The Ark of the Covenant is the most sacred object in Judaism. According to the Hebrew Bible (or Christian Old Testament), it houses the original Ten Commandments and the sceptre of Aaron. The power of God is said to live in the Ark, and the Hebrews used it to conquer their Promised Land. Its current location is the stuff of legend.
The Book of Exodus says the Hebrew God instructed Moses to build the Ark during his forty days at Mount Sinai to exact measurements and specifications. Moses had a craftsman named Belazel and his assistant Oholiab build the Ark out of acacia and coat it with gold.
The book of Deuteronomy claimed Moses made the Ark himself. The Hebrews housed the Ark in the portable Tabernacle until the construction of Solomon’s Temple.
The Ark granted the Hebrews divine favour. With it in their control, rivers opened, and the walls of Jericho came tumbling down. When the Philistines, stole it, disease and famine struck the Hebrews until it was recovered. Only in the presence of the Ark could sinners atone.
Living embodiments of gods were common in the Bronze Age. The Babylonians, Assyrians, Philistines and others housed statues to their gods, which they protected fiercely. If the statue were stolen or destroyed, its people would lose their god’s favour. The statue of Marduk was stolen and recovered five times over a thousand years.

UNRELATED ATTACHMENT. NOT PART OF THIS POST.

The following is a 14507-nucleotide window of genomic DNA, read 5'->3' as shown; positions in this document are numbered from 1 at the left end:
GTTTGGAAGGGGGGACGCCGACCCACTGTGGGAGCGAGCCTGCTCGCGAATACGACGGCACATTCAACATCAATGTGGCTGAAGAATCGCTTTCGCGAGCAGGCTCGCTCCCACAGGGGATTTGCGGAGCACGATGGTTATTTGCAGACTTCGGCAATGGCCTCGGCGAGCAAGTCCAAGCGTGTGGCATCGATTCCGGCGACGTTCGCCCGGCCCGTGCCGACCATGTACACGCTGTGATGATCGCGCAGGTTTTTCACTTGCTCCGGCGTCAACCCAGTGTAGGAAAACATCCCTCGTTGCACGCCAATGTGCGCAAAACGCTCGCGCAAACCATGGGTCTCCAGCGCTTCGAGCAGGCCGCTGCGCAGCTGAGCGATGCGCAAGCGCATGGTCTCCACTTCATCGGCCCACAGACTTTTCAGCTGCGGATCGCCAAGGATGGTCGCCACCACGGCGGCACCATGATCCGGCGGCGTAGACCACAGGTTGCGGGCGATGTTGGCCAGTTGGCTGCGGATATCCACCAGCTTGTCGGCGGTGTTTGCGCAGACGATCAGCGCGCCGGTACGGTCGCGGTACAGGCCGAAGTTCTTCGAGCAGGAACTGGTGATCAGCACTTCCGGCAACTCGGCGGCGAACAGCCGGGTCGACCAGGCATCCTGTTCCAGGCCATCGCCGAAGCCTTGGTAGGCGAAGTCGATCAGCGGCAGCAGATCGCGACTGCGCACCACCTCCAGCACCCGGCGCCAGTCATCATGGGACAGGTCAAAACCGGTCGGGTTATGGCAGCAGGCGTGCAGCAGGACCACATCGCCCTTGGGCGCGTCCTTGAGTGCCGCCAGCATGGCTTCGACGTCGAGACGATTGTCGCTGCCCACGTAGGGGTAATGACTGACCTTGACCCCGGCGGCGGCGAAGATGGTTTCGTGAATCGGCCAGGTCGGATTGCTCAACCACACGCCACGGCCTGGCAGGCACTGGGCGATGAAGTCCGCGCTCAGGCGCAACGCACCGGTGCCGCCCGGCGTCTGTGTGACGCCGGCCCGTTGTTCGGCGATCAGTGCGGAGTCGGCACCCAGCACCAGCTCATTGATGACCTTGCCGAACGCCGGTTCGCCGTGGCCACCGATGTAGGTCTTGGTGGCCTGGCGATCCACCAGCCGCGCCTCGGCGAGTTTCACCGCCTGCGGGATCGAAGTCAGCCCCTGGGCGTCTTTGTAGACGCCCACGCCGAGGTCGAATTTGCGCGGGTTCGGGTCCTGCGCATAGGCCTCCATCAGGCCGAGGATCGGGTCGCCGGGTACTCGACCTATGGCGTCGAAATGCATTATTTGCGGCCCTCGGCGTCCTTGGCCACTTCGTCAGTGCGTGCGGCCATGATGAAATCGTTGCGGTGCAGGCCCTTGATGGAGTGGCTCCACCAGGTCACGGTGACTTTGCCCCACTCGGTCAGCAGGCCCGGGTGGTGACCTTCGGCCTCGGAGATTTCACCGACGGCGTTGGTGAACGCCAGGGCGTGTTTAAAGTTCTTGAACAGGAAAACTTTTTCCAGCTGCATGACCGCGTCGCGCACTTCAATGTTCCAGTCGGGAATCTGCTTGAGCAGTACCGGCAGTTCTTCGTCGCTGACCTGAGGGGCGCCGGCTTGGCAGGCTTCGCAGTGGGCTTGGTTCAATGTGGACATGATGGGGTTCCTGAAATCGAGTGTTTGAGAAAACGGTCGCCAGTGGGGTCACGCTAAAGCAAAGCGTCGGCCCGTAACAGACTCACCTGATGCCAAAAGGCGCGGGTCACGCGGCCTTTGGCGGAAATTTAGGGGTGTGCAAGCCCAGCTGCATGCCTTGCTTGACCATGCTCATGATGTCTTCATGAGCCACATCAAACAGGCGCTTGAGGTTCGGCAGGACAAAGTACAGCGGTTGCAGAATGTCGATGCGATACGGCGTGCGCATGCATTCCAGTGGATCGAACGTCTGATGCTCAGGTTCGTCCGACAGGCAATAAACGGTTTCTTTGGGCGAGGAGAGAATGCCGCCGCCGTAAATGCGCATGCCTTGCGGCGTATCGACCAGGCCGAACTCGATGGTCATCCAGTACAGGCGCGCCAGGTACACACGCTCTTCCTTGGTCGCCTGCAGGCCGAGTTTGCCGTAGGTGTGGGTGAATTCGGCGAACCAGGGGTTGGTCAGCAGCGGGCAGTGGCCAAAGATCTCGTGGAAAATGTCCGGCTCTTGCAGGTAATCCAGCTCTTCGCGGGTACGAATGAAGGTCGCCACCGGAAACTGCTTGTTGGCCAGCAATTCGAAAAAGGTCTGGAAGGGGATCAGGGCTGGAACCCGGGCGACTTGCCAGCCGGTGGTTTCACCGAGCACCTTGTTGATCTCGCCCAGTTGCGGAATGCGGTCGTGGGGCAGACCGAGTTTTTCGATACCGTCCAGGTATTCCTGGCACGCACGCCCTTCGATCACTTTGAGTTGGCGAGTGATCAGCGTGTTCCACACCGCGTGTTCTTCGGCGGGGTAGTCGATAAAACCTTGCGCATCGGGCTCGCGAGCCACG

The Ark of the Covenant disappeared in the 530s BC when the Babylonians conquered Jerusalem. Most scholars believe it was lost forever.
The Book of Maccabees – canon to Jews, Catholics and Orthodox Christians – claims Jeremiah hid the Ark in a cave near Mount Nebo (modern West Bank). There it would stay “until God gathers his people together again and shows his mercy.” As the Biblical stories spread over the following centuries, so did legends about the Ark’s location.
Some believe the Ark resides in a secret tunnel beneath Jerusalem and that the Dead Sea Scrolls are a map to its location.
The Lemba people of Zimbabwe are descendants of Yemeni Jews. They claim their ancestors brought the Ark south on their migration to Africa until it crumbled. The Lemba priests built a replica of the Ark of the Covenant, allegedly on God’s command. In the 1940s, German scientists carbon-dated the Lemba Ark and found it dated to 1350, around the collapse of the Great Zimbabwe civilization. Today it is housed in the Museum of Harare, Zimbabwe.
The Ethiopian Tewehado Orthodox Church has a different story. According to the Ethiopian National Epic, King Solomon’s fathered a son by the Queen of Sheba. Their son was Menelik I, who became the first emperor of Ethiopia. He brought the Ark from Jerusalem to Ethiopia. The Ark allegedly resides in the treasury of the Church of Our Lady of Zion in the holy city of Axum to this day, where only the Patriarch of the Ethiopian Orthodox Church is allowed to view it.
In a 1992 interview, Professor of Ethiopian Studies Edward Ullendorf claimed he saw the Ark firsthand in 1941 while working for the British army. The priests tried to stop him, but he forced his way into the chamber:
“They have a wooden box, but it’s empty,” Ullendorf claimed. “Middle- to late-medieval construction, when these were fabricated ad hoc.”
Sources: King James Bible, Live Science